LIC may buy SUUTI assets
Life Insurance Corporation of India (LIC) will likely step in to buy between a third and half the equity assets of the Specified Undertaking of the Unit Trust of India (SUUTI). The purchase from SUUTI, an offshoot of the erstwhile Unit Trust of India (UTI), could mean spending of between Rs.25,000 crore and Rs.30,000 crore for the state-run insurer, and an equivalent windfall for the government.
With assets worth at least Rs.20 trillion, LIC has often come to the government’s rescue in large divestments. In recent months, the government has also leaned on the insurer to support a number of its other initiatives: offering soft loans to the railways, subscribing to the power sector’s Ujwal Discom Assurance Yojana bonds and investing in the National Investment and Infrastructure Fund.
Now, the government has asked LIC to buy a significant part of the assets of SUUTI, which holds minority stakes in many listed and unlisted companies. SUUTI has shares in 43 listed and eight unlisted firms. It holds 11.17% in ITC Ltd, 8.32% in Larsen and Toubro Ltd (L&T) and 11.93% in Axis Bank Ltd.
SUUTI also holds shares in other blue-chips such as ICICI Bank Ltd, Bharat Petroleum Corp. Ltd, Hindustan Unilever Ltd, Titan Co. Ltd, Tata Steel Ltd and Reliance Industries Ltd. The combined value of SUUTI’s holdings in listed firms is estimated at around Rs.60,000 crore. The value of its holdings would be higher if its shareholding in unlisted firms is taken into account.
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Being a long-term investor, LIC can take contrarian calls and large positions in companies if the investment benefits its policyholders, shareholders and fits its long-term growth plans. One challenge that LIC could face is the regulatory restriction on equity holdings in individual firms. The Insurance Regulatory and Development Authority of India allow the insurer to hold maximum equity of 15% in a single company.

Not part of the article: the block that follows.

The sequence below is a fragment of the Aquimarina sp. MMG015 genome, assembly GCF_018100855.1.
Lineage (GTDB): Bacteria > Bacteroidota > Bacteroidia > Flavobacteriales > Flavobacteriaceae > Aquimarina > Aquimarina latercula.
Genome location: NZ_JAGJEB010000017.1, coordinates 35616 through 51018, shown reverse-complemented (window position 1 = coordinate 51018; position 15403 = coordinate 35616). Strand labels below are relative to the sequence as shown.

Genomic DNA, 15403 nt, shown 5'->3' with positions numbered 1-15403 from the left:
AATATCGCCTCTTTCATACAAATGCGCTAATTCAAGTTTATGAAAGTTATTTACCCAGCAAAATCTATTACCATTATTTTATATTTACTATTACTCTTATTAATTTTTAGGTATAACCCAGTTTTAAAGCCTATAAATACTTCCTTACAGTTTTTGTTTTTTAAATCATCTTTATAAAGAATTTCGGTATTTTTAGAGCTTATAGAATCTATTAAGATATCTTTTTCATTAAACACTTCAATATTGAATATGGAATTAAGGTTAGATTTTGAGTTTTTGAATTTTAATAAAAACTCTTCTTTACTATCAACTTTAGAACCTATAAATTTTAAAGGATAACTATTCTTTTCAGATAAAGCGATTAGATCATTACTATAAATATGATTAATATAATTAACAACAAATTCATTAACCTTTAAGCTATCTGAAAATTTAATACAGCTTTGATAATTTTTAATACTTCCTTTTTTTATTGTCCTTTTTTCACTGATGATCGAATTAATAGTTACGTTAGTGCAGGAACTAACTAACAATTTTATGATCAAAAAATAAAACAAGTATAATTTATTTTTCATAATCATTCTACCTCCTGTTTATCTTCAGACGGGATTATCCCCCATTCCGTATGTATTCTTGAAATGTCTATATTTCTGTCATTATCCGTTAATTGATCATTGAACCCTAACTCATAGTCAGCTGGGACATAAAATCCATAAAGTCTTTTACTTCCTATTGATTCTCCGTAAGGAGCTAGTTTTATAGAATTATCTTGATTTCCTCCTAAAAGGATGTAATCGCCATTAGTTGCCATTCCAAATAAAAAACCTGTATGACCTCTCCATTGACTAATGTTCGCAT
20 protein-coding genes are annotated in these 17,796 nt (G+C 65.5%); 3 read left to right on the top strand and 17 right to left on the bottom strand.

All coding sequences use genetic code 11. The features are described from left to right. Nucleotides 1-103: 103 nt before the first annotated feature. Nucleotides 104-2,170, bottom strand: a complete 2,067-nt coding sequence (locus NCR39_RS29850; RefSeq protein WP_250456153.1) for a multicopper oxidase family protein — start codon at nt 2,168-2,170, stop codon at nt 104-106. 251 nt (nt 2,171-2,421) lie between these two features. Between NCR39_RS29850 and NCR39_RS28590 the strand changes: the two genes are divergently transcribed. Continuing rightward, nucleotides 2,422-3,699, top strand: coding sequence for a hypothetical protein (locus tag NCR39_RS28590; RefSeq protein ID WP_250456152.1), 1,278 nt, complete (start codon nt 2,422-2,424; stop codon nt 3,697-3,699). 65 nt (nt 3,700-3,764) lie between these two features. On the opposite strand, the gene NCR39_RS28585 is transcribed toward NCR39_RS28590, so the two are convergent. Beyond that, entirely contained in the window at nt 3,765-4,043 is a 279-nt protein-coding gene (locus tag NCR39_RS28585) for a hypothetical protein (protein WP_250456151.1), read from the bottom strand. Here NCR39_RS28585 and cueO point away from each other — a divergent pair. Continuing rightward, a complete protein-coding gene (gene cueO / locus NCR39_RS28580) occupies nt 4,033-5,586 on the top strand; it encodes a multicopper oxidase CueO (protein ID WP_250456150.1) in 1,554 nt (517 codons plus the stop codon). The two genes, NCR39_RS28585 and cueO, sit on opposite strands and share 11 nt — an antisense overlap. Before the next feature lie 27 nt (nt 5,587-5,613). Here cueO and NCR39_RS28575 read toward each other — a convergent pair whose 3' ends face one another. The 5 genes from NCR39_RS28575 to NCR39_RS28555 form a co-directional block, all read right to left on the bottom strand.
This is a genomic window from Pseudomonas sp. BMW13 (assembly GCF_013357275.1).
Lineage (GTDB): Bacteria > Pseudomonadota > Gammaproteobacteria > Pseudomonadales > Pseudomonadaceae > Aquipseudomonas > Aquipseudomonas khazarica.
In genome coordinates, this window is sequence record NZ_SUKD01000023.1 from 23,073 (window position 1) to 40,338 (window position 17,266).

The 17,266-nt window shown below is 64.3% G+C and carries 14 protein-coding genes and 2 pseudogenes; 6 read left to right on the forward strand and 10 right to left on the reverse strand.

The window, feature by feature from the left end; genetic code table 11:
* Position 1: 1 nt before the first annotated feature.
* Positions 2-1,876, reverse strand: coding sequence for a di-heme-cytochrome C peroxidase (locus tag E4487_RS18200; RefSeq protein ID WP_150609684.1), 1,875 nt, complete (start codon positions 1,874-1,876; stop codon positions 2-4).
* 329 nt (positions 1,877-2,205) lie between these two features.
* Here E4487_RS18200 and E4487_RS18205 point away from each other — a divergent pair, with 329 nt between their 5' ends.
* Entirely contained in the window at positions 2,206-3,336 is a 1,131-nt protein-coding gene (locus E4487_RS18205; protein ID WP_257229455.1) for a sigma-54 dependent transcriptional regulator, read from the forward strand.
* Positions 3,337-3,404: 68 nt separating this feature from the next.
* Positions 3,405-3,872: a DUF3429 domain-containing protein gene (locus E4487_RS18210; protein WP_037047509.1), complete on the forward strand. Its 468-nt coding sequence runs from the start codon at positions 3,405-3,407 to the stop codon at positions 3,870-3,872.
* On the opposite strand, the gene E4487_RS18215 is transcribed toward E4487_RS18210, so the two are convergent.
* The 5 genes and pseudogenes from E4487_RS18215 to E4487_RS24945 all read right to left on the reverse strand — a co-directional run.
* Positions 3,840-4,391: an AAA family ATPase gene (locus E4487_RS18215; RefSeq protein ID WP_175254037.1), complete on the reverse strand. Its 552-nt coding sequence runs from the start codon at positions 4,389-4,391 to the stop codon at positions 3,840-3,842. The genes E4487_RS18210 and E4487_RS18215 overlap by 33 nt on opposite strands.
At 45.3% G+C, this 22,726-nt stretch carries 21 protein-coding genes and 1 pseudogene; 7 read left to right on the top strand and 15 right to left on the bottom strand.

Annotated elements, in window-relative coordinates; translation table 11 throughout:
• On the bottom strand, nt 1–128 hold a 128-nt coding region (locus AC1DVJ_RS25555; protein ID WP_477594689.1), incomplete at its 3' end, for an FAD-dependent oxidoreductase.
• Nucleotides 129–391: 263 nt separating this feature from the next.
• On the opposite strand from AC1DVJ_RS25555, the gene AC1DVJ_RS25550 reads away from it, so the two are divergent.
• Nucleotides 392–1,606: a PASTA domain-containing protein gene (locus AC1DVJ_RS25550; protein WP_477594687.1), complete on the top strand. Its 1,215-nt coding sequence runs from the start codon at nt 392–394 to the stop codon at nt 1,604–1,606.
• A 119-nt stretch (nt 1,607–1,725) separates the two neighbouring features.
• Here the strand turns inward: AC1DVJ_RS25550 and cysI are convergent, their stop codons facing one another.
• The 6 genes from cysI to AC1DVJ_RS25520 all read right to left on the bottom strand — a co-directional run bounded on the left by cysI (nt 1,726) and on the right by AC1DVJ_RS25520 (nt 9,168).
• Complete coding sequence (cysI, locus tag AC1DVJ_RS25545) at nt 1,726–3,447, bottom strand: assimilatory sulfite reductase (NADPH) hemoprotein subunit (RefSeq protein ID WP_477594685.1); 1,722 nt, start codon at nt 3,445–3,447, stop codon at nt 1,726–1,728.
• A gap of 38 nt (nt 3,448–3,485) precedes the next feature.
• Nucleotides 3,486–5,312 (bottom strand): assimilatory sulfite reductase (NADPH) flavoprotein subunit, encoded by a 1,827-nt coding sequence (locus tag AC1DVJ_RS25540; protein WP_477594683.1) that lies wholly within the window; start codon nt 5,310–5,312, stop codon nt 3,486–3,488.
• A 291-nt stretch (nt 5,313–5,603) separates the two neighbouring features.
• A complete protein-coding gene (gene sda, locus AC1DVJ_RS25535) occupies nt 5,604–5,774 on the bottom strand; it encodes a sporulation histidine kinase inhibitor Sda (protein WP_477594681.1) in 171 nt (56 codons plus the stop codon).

If the government sells a significant chunk of SUUTI’s holdings to LIC, the state-run insurer, which already owns shares in many blue-chips, the 15% limit could be breached in some companies.
According to Sanjay Sinha, founder of Citrus Advisors, an investment advisory, the government’s plan may be a prudent approach to ensure that its divestment target is met. A meeting between SUUTI officials and merchant bankers was scheduled for 15 July in Mumbai. Bankers will be required to submit their bids by 1 August. The government, along with SUUTI, will shortlist up to three merchant bankers to handle the sale.
India’s Parliament bifurcated UTI in 2002, creating SUUTI and UTI Asset Management Co. Pvt. Ltd, the former holding the assured-return investment plans of UTI and the latter overseeing market-linked plans. The bifurcation took place after UTI’s US-64 investment scheme ran into trouble.
The government has considered selling SUUTI assets several times in the past. This time, the decision has been driven by the need to meet an ambitious divestment target and a conducive market environment.
The benchmark BSE Sensex has rebounded about 21% to 27,808.14 points on Tuesday from its lowest closing this year of 22,951.83 points on 11 February. This could help fetch attractive valuations for the holdings.
The government has an ambitious divestment target of Rs.56,500 crore for 2016-17, of which Rs.36,000 crore is expected to come from minority stake sales in state-owned companies. The remaining Rs.20,500 crore is expected to be raised through strategic sales in both profit-making and loss-making state-owned companies. So far this financial year, the government has raised Rs.2,716.55 crore from a stake sale in NHPC Ltd, according to the department of investment and public asset management.
The market has been generally good and the investor confidence is clearly returning as is evident from the performance of recent primary market offers. The government finds this the best period to sell its holdings in domestic firms held through SUUTI.